- Date published:
9:07 am, February 26th, 2021 - 5 comments
Categories: act, david seymour, local government, making shit up, Maori Issues, Maori seats, Nanaia Mahuta, politicans, racism, spin, treaty settlements, you couldn't make this shit up - Tags:
It seems that the Springbok tour protests in 1981 had a deep and abiding effect on David Seymour, even though he would not be born until two years later.
He was clearly affected by the experience or lack thereof and has clearly harboured a deeply felt opposition to apartheid ever since.
But regrettably his deeply felt opposition to apartheid is not matched by his understanding of what it involves. Because he has confused the ability of part of the electorate to refuse to allow meaningful representation of Maori with the gross suppression of rights based on race.
From the ACT website:
“The Government’s Apartheid Bill will not begin to solve the fundamental economic and social issues our nation faces,” says ACT Leader David Seymour.
“Labour’s Māori wards legislation is better described as the Apartheid Bill. The basic assumption underpinning it is that our country has two categories of people with different legal rights.
“The most odious belief in human history is that we should treat people differently based on their racial group.
“This legislation makes the colour of someone’s skin more important than the content of their character.
“Just as the world is trying to make people more equal and focus on our common humanity, this Government is focused on dividing us based on who our great grandparents were.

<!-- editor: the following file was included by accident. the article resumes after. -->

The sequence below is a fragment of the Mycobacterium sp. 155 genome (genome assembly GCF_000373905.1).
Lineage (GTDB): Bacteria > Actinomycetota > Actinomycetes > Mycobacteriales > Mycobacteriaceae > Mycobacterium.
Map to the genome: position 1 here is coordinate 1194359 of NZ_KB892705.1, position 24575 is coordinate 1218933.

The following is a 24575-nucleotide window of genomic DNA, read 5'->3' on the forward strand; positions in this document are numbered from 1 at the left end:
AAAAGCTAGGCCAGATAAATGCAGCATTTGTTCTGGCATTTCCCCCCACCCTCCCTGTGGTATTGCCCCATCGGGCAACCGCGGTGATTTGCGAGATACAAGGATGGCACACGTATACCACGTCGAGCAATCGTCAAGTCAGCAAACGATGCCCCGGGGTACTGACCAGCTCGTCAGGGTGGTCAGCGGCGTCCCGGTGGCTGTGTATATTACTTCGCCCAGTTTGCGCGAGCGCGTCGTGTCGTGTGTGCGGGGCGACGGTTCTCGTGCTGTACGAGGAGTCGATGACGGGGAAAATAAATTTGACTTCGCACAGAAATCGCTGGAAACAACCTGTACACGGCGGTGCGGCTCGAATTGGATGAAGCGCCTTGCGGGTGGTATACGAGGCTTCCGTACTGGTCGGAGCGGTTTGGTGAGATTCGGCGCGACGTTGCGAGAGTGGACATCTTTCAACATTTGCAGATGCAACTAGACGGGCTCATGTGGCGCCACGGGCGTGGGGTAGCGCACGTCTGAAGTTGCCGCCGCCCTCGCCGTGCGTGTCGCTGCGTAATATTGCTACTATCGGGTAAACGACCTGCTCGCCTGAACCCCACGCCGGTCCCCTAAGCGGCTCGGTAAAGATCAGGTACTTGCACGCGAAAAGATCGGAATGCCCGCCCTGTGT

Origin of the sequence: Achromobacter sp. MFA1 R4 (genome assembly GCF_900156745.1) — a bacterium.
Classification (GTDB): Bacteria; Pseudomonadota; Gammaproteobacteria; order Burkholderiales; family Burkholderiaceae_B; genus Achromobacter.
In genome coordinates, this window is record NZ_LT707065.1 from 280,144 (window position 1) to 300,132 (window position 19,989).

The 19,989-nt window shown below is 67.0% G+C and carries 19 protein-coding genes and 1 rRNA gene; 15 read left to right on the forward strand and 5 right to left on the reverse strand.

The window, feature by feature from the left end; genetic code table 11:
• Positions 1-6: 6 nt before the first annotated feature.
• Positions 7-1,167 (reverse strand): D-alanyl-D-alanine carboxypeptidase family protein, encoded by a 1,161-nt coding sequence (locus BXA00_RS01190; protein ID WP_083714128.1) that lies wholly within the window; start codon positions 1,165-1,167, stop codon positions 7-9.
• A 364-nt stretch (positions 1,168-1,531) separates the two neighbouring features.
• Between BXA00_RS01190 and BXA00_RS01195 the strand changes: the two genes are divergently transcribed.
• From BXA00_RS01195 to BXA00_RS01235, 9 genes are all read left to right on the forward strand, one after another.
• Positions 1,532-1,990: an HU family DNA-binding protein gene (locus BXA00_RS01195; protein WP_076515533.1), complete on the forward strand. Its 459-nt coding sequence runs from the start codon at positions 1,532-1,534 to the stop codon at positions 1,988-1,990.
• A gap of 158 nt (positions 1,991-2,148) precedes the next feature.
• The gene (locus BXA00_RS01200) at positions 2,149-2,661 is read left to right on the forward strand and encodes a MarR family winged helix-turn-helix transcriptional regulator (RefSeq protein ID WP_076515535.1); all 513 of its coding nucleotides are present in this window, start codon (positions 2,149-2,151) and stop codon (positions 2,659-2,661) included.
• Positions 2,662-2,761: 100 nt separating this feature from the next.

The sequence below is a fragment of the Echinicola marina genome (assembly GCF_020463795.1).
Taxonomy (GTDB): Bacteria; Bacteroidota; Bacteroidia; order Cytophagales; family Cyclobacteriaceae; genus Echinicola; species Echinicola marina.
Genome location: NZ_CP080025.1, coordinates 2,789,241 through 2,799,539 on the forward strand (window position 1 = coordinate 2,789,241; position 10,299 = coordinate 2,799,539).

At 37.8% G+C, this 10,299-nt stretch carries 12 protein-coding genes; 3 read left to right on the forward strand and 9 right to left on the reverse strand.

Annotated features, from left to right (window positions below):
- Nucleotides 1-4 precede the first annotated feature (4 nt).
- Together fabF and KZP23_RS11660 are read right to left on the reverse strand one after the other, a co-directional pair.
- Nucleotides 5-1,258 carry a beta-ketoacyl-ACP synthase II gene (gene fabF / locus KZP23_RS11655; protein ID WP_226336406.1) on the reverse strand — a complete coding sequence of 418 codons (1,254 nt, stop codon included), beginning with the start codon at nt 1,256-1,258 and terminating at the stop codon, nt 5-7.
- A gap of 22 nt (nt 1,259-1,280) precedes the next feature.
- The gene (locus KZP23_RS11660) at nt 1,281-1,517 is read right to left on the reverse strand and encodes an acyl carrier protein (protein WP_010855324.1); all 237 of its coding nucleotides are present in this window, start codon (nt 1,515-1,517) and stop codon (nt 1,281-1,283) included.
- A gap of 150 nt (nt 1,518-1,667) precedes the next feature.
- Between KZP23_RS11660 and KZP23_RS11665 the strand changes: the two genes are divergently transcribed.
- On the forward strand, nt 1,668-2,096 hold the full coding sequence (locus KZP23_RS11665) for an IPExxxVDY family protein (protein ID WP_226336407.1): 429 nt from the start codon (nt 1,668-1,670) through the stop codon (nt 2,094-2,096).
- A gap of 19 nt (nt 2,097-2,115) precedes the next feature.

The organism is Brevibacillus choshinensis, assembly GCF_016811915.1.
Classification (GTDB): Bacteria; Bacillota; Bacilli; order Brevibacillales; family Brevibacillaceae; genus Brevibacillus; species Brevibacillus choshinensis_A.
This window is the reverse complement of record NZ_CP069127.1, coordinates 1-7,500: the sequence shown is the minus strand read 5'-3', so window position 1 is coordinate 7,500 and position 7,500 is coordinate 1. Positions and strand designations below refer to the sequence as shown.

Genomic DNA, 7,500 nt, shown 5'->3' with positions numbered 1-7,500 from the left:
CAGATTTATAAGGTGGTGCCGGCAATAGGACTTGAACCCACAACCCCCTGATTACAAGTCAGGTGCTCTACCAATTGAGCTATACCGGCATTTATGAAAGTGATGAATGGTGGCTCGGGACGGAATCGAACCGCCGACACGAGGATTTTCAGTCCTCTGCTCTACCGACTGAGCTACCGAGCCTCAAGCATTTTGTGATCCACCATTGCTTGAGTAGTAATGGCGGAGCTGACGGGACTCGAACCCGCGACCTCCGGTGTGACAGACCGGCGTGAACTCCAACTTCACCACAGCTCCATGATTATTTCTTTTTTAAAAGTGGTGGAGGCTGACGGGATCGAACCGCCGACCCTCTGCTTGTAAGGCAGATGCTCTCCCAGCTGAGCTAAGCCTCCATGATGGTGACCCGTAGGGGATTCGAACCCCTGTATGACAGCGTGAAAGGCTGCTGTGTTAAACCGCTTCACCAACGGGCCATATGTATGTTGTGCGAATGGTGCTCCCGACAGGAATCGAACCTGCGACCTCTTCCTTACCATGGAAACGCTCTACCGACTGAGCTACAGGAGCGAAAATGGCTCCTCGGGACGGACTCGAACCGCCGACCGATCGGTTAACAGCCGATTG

“What’s more, there is no problem to solve – 14 percent of councillors are Māori, the same proportion of Māori in the general population.
“We should seek to be a country where every person has the same rights and duties.
“The real problem New Zealand faces is a shameful inequality of opportunity. That will not be solved by this misguided legislation.”
This may shock you but Seymour is right because not everyone has the same rights and duties and New Zealand law did allow for discrimination on the basis of race. Previously Council election arrangements were determined by Councils with a complicated process involving hearings and the opportunity of an appeal to the Local Government Commission. There is no equivalent process for Maori wards, where there is the opportunity for a minority of the electorate to run a petition and upset the result. The law change means that all seats will be treated the same.
Graham Beattie, who was involved in the original law change, has provided this nuanced description of events at the time and why the system was set up in the way it was. His concluding paragraph captures the complexity of the situation well.
This is not to suggest that all the current statutory provisions still provide the right settings today, 20 years after their enactment, and with a maturing view of the Treaty partnership in Aotearoa. As both associate minister for Māori development and minister of local government, Mahuta is ideally placed to carry out the required review.
He is right, a maturing view of the Treaty of Waitangi means that we should ensure that there is Tangata Whenua representation at Council level.
Seymour’s rant is nothing more than dog whistle racism. And using a phrase that highlights the extreme levels that racism can reach to denigrate a change designed to protect minority representation and respect treaty obligations is totally crass, even by his standards.